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McGowan’s bizarre back to school plan

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Students in Western Australia will have access to air purifiers and carbon dioxide monitors where required in a bid to ensure schools can function as normally as possible during the Omicron wave of the pandemic.

Premier Mark McGowan said the state’s 900 public school facilities had had their ventilation checked, which resulted in more than 12,000 air purifiers being provided where needed, as well as 1500 CO2 monitors.

“There will be enhanced cleaning services across the state (and) contingency plans for remote learning for students that are required to isolate,” he told reporters on Tuesday.

“Not to mention mask-wearing in line with the current measures in Perth, Peel and the South West, and proof of vaccination requirements for staff and regular visitors to schools.

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“We know how important it is for our schools to remain open, so our children receive the quality education they deserve, and society continues to function smoothly.

“We’ve taken every practical steps to ensure schools are as safe as possible in the current environment for both staff and students, but we retain the capacity to boost measures in the event of a large scale outbreak.”

Masks are currently required for students in Year 7 and above in Perth, Peel and the South West regions.

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Based on advice from the chief health officer, once a “high caseload environment” was reached, masks would become mandatory for students in Year 3 and above.

Staff must also be double-dose vaccinated by January 31 and have had a third jab within a month of becoming eligible.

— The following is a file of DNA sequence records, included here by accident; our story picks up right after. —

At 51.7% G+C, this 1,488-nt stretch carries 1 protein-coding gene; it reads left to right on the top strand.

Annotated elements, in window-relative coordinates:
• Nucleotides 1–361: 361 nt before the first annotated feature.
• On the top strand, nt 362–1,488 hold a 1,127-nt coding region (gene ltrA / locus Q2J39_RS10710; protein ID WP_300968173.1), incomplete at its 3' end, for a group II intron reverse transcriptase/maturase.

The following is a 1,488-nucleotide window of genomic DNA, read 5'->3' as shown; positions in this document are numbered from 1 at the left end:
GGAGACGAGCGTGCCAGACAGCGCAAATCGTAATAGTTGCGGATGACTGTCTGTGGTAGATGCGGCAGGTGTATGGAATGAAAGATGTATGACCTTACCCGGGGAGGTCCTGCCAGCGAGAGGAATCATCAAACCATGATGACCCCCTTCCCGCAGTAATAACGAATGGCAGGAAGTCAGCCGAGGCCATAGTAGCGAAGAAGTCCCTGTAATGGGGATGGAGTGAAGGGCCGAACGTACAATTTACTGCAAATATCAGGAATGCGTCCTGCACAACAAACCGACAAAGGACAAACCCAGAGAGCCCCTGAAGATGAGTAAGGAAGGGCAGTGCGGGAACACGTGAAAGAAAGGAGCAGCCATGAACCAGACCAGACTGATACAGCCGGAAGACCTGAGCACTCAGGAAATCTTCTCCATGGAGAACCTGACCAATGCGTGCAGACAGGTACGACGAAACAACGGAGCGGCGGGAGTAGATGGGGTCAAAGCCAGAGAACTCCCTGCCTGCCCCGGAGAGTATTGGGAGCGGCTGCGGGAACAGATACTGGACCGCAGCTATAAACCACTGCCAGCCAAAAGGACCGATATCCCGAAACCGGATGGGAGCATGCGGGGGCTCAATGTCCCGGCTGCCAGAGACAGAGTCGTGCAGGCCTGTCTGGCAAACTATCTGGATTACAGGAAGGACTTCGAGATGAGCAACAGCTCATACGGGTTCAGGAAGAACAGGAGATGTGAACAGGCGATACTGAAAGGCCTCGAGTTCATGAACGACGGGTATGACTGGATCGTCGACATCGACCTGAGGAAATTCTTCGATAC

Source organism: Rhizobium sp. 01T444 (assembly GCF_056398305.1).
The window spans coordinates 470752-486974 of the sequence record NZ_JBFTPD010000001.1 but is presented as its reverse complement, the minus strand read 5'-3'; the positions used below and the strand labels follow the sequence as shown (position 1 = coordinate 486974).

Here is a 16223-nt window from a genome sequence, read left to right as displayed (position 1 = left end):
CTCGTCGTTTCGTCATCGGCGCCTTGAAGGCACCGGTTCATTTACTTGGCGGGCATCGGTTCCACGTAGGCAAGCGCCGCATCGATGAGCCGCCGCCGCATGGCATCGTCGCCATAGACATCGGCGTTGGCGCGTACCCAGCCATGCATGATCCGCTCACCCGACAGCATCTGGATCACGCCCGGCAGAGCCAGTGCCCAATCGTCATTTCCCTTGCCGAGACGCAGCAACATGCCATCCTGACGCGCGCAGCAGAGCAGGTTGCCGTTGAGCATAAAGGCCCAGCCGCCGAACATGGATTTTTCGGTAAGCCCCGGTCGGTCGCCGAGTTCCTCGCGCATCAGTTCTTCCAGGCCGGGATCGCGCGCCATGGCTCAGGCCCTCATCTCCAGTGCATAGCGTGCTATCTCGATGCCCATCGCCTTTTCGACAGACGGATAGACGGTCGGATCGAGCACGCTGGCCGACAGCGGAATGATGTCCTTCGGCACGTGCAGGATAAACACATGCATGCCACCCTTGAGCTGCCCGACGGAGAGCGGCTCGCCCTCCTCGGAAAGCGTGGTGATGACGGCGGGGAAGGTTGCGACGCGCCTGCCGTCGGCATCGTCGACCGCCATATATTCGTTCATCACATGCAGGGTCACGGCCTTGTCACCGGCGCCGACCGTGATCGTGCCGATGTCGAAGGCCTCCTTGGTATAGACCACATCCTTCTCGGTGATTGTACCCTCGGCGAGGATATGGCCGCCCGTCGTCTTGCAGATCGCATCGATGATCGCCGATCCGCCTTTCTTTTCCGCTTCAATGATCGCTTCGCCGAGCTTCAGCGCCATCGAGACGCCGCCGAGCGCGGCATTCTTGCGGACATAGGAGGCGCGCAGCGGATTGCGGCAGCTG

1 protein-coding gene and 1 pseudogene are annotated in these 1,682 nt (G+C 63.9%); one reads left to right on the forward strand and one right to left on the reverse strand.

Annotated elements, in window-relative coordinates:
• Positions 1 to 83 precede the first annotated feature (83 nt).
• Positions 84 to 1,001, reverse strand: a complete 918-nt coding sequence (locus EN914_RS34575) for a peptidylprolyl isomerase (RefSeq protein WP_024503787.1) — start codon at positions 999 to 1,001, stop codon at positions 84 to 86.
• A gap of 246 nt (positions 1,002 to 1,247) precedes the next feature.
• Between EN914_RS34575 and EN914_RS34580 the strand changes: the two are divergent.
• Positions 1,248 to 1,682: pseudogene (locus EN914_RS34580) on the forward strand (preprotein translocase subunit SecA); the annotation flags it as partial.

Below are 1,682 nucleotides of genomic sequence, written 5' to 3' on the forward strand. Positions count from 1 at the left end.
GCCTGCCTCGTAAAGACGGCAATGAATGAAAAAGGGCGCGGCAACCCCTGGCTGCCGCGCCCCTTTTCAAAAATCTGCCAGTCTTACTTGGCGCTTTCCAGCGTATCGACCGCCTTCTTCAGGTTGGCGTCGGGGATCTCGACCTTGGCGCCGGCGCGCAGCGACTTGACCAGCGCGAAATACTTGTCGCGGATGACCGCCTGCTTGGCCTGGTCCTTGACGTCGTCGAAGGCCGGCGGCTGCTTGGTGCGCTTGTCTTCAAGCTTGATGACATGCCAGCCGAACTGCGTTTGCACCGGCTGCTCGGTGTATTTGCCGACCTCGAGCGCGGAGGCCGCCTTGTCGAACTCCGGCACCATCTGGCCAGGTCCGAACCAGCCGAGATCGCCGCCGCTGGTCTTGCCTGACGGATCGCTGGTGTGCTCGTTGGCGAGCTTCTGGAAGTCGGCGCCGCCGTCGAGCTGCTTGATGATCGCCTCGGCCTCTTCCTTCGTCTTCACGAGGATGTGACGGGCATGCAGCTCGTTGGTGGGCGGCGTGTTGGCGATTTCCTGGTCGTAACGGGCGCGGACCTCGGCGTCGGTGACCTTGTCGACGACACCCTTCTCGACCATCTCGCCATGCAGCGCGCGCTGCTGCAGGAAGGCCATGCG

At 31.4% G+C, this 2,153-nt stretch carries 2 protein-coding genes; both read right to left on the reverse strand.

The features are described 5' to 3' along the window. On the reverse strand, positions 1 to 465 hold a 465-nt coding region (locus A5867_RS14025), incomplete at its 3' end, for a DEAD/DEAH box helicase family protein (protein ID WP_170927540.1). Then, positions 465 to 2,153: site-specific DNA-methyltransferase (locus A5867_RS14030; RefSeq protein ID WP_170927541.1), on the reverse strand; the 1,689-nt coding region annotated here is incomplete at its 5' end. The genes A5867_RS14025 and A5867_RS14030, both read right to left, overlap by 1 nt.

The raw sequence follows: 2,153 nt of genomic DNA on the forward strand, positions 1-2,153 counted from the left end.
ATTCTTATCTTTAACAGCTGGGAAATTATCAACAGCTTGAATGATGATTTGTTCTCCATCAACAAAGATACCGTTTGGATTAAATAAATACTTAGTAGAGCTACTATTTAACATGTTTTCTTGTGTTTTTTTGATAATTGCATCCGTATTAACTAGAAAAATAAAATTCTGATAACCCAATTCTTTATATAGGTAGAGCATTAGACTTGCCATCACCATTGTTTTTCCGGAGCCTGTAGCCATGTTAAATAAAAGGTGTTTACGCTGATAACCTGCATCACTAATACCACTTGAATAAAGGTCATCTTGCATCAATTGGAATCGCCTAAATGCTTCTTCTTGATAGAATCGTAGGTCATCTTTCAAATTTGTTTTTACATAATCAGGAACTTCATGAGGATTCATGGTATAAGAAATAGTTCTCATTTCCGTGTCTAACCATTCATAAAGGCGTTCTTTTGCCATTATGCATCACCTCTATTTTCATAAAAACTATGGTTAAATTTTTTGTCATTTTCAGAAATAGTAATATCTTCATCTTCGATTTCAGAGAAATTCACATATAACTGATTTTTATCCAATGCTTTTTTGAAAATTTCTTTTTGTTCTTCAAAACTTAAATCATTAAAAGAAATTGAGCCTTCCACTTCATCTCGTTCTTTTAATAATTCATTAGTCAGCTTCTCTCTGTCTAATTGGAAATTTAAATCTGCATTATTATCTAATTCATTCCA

So far, 97.5 per cent of staff had uploaded their vaccination status.

Camera IconPeople are urged to get vaccinated. Tony McDonough/NCA NewsWire Credit: News Corp Australia

Education Minister Sue Ellery said keeping schools open and providing face-to-face learning to students was important.

“We are returning to school in a very different set of circumstances to the rest of Australia, who have high numbers of community cases,” she said.

Ms Ellery said WA had access to a pool of more than 5000 fully-vaccinated casual teachers, could outreach to retired teachers and also had vaccinated support staff on standby if required.

Almost 477,000 students will go to school next week, as planned, for the start of term one.

Interstate families will also be allowed to return to WA this week so children can quarantine and avoid missing too much school.

It comes as WA recorded 15 new local cases, plus three travel-related infections in quarantine.

Mr McGowan said two of the cases were not linked to known clusters.

Two people are now in hospital, with one of them in intensive care.

“Testing and vaccination is the only way to limit the spread of the Omicron variant,” Mr McGowan said.

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